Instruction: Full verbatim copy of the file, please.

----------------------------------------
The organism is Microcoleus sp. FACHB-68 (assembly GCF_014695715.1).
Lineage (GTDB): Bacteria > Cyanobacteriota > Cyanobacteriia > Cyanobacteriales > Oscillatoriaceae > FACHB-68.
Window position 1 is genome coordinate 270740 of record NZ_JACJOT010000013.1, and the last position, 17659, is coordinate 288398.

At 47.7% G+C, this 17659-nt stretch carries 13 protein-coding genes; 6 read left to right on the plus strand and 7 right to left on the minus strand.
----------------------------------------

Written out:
The organism is Microcoleus sp. FACHB-68 (assembly GCF_014695715.1).
Lineage (GTDB): Bacteria > Cyanobacteriota > Cyanobacteriia > Cyanobacteriales > Oscillatoriaceae > FACHB-68.
Window position 1 is genome coordinate 270740 of record NZ_JACJOT010000013.1, and the last position, 17659, is coordinate 288398.

At 47.7% G+C, this 17659-nt stretch carries 13 protein-coding genes; 6 read left to right on the plus strand and 7 right to left on the minus strand.